It’s one of Atlanta’s most significant neighborhoods. And now, historic Sweet Auburn will be getting a new community event dedicated to honoring its rich history while envisioning its future. The inaugural SAGE Fest takes place Saturday, April 1st from 10 a.m. to 3 p.m. at the John Lewis *HERO mural. The festival invites neighborhood residents and the wider Atlanta community to honor Sweet Auburn’s legacy, support local businesses, and contribute their voices to how this important part of Atlanta will evolve. SAGE Fest is free and open to all ages. Activities include: Yoga and mindful meditation sessions Food from local vendors and businesses Urban farming guidance from local growers Walking tours to learn about historic sites and new developments Discussions on community planning, programs, policies Giveaways to local attractions and other prizes Attendees can also visit the SPARK Innovation Lab located in the Odd Fellows Building at 228 Auburn Avenue to learn more about efforts to preserve and promote retail businesses in the neighborhood. The Lab is a collaboration between Sweet Auburn Works, Bank of America, and the Savannah College of Art & Design (SCAD). It helps business owners in the district as well as entrepreneurs who would like to set up shop there through target technical assistance, funding, and support. The event also marks the launch of the Sweet Auburn Green & Equitable District. SAGE is a community-led initiative created by Historical Development Corporation, Central Atlanta Progress, and Sweet Auburn Works dedicated to promoting an equitable and sustainable future for the neighborhood. With a focus on the pillars of “people, place, and planet,” SAGE puts residents and local stakeholders at the center of Sweet Auburn’s revitalization. Named for its concentration of black wealth and political prominence during the first half of the twentieth century, Sweet Auburn was added to the National Register of Historic Places in 1976. The district is most notable as the home for many of the city’s first black-owned businesses and the bedrock of civil rights organizing decades later. However, desegregation, the construction of the Downtown Connector (I-75/85) and a lack of access to capital due to redlining ushered in an era of stark decline for Sweet Auburn through the 1970s and 80s. By 2005, it was named a “Place in Peril” by the Georgia Trust for Historic Preservation. Thanks, however, to the tireless work of many community organizations over the years, new developments have given fresh life to the celebrated neighborhood in the form of new businesses, more affordable housing, and improved streetscapes. As redevelopment continues, it is increasingly important to ensure the anticipated investment works to rise all tides, with community wellness and economic inclusion as core outcomes. SAGE will build a bold new model for this type of neighborhood-led development. So, what does the future look like for Sweet Auburn? There’s no doubt that it is bright, and with collaborations like SAGE bringing local voices into the conversation, Sweet Auburn is sure to continue its revitalization while remaining true to its historic roots. Join us on Saturday, April 1st for SAGE Fest to lend your voice to this future. To learn more about SAGE, visit www.sageatlanta.org This is sponsored content.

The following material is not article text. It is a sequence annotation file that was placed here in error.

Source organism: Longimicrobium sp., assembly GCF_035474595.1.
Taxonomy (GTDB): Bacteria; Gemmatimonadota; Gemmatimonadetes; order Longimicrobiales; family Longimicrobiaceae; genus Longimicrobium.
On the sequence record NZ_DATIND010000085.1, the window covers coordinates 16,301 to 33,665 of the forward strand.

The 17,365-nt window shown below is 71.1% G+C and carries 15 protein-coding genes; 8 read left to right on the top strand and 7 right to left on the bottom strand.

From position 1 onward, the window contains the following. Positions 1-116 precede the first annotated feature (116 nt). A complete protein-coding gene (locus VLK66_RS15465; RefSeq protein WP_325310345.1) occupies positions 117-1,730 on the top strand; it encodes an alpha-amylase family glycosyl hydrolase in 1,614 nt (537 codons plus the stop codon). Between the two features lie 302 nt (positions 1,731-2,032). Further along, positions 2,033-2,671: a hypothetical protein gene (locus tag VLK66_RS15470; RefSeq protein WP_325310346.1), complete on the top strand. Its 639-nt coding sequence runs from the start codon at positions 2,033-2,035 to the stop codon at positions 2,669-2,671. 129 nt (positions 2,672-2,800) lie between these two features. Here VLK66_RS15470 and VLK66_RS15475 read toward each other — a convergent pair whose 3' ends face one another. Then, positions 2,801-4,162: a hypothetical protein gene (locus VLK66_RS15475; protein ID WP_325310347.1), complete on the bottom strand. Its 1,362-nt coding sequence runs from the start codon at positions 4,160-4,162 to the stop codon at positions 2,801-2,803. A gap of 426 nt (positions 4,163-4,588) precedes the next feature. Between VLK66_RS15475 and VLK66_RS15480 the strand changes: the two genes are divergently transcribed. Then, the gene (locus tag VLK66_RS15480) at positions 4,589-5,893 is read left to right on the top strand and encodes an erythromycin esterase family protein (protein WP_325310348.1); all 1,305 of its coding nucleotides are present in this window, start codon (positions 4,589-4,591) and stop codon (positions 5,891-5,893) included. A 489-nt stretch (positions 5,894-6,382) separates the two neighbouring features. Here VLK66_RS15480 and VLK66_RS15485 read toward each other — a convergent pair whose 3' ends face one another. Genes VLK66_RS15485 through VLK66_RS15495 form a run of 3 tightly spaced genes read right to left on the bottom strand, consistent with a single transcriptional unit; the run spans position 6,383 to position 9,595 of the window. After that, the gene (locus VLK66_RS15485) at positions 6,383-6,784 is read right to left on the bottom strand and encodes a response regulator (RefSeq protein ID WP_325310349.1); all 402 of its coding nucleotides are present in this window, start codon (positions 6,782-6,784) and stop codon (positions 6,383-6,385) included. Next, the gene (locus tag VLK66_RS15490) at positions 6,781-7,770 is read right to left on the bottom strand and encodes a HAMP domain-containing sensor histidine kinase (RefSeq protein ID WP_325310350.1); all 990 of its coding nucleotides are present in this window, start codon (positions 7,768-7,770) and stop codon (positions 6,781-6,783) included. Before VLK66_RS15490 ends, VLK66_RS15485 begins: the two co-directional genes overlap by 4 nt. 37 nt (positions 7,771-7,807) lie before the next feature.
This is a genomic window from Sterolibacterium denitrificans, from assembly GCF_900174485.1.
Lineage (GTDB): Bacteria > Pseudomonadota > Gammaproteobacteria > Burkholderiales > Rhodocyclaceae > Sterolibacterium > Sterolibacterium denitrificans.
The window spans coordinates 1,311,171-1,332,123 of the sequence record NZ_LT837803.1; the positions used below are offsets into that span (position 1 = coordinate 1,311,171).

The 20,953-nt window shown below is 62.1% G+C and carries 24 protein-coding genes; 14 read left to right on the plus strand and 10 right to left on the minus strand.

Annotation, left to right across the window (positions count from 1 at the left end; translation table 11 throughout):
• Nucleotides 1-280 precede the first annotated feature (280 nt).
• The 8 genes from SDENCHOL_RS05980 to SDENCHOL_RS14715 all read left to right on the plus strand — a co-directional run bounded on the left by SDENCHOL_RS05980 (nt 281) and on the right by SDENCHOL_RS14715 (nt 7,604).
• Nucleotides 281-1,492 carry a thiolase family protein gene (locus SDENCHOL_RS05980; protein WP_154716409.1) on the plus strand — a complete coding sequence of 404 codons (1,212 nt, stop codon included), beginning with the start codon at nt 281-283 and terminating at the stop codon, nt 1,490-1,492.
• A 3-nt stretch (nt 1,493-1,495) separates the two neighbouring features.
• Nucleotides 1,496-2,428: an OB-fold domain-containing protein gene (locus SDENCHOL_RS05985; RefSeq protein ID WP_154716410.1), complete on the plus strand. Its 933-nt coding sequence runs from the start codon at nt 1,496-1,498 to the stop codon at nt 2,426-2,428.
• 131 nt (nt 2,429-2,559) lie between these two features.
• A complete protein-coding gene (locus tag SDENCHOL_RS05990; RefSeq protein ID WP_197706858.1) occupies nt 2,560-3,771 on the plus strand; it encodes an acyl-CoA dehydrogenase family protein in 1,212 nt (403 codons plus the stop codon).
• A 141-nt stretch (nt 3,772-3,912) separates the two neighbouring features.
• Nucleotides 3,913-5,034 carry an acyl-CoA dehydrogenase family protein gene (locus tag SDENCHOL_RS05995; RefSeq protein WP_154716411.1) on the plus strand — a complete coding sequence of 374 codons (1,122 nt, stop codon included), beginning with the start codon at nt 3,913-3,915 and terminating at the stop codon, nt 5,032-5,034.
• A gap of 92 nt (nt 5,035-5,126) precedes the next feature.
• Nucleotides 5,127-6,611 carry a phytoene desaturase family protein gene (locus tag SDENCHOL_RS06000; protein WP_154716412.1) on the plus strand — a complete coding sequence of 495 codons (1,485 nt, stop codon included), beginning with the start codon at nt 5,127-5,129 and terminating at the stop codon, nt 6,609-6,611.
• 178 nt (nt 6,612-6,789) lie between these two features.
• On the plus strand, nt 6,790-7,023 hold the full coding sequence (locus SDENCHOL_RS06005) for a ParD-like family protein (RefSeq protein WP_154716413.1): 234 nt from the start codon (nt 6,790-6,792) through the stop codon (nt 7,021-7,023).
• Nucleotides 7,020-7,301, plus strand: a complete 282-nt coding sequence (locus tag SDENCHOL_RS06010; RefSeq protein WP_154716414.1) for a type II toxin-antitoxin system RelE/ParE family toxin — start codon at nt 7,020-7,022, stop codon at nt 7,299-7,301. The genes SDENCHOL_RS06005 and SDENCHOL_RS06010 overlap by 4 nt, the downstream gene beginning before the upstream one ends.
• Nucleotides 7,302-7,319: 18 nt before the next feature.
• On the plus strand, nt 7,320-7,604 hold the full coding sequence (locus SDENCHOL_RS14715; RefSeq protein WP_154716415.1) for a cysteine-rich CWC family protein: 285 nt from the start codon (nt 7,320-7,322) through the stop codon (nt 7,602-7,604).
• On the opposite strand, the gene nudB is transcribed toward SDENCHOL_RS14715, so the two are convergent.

By ULI Atlanta During the month of March, ULI joins the nation in celebrating the achievements women have made over the course of history — by amplifying women’s profound impact in the real estate and land use industries. ULI has made a global mission commitment to pursuing unrelenting efforts to shape the built environment toward diverse, equitable, and inclusive communities and by acknowledging the historical importance and influence of women in the industry, we are building a foundation for the next generation of women leaders in real estate to stand higher on. The Women’s Leadership Initiative (WLI) is an important forum within ULI launched 10 years ago. In those 10 years, it has done some amazing work – and Atlanta has been at the forefront of pioneering programs like The Leaders. In 2020, ULI Atlanta’s WLI set out to launch “The Leaders” with the goal to increase the presence of women in the real estate and land use industry in leadership positions, board rooms and as speakers at industry conferences. The intention was to celebrate women who make extraordinary contributions to the built environment throughout the Atlanta region. The Leaders has grown to a list of women that are 70 strong, and we are now looking for nominations for our 2023 cohort. Please consider supporting a female colleague, peer, or friend by nominating her for this accolade today! Nominations and Selection Process: Nominations will be open between March 8 and April 10, 2023. The process is described below: Anyone can submit a nomination. Nominees will be asked to submit an official application for The Leaders between April – June. The Leaders will be selected by a committee of ULI member leaders who will meet to consider nominations and make final selections; and The final selection of nominees will be by the beginning of September. Strong Nominees will meet the following criteria: Minimum 15 years of work experience. Be located within the ULI Atlanta District Council, which serves Georgia and Eastern Tennessee. Have a dedication and commitment to the success of the Atlanta region. Contributed significant impacts and influence on the built environment through both personal and professional accomplishments. Contributed to positive community impact through volunteer service outside of work responsibilities. Demonstrated leadership in inspiring others in the real estate and land use industry. NOMINATE HERE About ULI Atlanta: ULI Atlanta is a District Council of the Urban Land Institute (ULI). As the preeminent, multidisciplinary real estate forum, ULI is a nonprofit education and research group supported by its diverse, expert membership base. Our mission is to “Shape the future of the built environment for transformative impact in communities worldwide.” ULI Atlanta has over 1,400 members throughout the Atlanta region and our broader geography which includes the entire state of Georgia and eastern Tennessee. ULI Atlanta is one of the largest and most active District Councils in the United States. This is sponsored content.